EARLIER this summer Liverpool Football Club appointed Brendan Rodgers as the new manager at Anfield as a replacement for Kenny Dalglish. Rodgers is only the third man, since Bill Shankly’s appointment in December 1959, to have been given the top job at Liverpool without having come through the ranks of the club as either a player or a coach. Famous for the “boot room” school of internal coaching and promoting from within, a system instigated by Shankly during his time at the club, Liverpool have only ever had two foreign managers in the history of the club.
These two managers are, of course, Gerard Houllier and Rafael Benitez and, given the fact that between them they were in the Anfield hotseat for over a decade, it is hard to deny the influence that each has had on the club in the modern era. Hailing from France and Spain, both had new ideas and definite styles and each tried to mould the club in his own image. In this article we have a look at their respective careers at the helm and ask: who had the bigger influence on the club’s direction?
Gerard Houllier arrived at Anfield in July 1998 as a replacement for long-term coach Ronnie Moran. Initially it was thought that Houllier would assist, then boss, Roy Evans in a straight swap for the retiring Moran. However, it soon became clear that Houllier had in fact been brought in as joint first-team manager to work directly alongside Evans, in a radical hitherto untried move by the LFC board. As was always likely, the experiment failed fairly quickly, with Evans resigning in November of the same year, leaving Houllier in sole charge. Many, more sceptical fans and commentators still believe that Houllier’s arrival and the “co-management” situation was simply a way of forcing Evans out without having to sack him.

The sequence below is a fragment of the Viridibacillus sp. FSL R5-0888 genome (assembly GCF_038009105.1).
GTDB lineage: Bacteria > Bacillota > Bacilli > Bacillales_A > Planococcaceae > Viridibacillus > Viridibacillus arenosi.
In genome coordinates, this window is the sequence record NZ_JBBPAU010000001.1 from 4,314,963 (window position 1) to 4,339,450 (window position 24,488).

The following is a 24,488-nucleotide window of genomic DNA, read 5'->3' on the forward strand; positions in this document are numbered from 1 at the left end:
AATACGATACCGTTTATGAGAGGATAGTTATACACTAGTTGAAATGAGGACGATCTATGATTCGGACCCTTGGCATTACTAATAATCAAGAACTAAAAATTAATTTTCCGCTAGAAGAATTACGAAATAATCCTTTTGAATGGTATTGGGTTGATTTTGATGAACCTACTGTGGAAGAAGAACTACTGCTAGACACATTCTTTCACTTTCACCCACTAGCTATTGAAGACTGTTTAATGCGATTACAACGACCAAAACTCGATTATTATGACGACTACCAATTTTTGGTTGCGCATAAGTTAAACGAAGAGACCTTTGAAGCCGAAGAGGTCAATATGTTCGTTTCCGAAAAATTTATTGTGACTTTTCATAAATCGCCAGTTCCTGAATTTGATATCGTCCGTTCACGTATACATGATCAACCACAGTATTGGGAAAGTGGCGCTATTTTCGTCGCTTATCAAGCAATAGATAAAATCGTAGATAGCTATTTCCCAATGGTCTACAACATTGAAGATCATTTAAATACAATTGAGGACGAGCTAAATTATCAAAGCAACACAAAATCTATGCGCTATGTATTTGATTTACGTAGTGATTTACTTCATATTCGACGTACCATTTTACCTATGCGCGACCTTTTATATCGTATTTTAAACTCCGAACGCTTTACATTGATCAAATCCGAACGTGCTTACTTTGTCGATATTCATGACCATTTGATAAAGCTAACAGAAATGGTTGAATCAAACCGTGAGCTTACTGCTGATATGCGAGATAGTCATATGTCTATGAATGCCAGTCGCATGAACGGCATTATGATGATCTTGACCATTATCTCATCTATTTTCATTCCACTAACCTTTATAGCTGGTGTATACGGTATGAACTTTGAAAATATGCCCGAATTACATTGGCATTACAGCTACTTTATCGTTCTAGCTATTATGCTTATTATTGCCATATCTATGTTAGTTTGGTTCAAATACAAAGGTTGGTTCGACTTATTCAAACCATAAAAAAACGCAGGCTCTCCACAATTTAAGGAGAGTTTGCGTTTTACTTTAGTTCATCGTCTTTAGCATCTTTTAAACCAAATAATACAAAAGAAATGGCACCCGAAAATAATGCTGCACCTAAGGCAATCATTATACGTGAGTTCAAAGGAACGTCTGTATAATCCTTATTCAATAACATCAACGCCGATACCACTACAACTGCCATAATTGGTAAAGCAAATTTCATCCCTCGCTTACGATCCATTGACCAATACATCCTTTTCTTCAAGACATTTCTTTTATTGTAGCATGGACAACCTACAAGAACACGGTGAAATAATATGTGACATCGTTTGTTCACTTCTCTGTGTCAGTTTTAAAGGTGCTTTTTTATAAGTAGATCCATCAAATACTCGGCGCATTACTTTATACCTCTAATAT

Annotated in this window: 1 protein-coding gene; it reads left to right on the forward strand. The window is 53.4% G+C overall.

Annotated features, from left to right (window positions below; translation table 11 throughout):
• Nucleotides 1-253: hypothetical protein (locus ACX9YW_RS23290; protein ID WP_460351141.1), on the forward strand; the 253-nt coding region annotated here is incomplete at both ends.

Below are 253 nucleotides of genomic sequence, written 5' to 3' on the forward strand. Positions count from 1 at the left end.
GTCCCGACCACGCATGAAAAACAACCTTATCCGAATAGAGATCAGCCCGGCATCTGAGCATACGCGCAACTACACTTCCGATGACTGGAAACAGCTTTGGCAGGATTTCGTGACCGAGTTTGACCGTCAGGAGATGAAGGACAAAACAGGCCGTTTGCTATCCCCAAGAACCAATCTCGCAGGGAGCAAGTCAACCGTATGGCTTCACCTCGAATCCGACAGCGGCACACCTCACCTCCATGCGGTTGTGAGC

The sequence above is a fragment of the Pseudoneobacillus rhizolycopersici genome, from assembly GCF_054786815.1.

Houllier’s CV, whilst being varied and including some notable successes, was not exactly glittering. After some success in the French lower leagues with Lens, Houllier moved to PSG in 1985 where he clinched the Ligue 1 title the following season. There followed a decade of work for the French national team. Initially appointed as Technical Director to Michel Platini in 1988, Houllier was given the top job in 1992 but resigned just one year later following France’s failure to qualify for the 94 World Cup. He remained as Technical Director, however, and was involved with the team’s World Cup ’98 triumph, earning recognition from the French Football Federation for his contribution.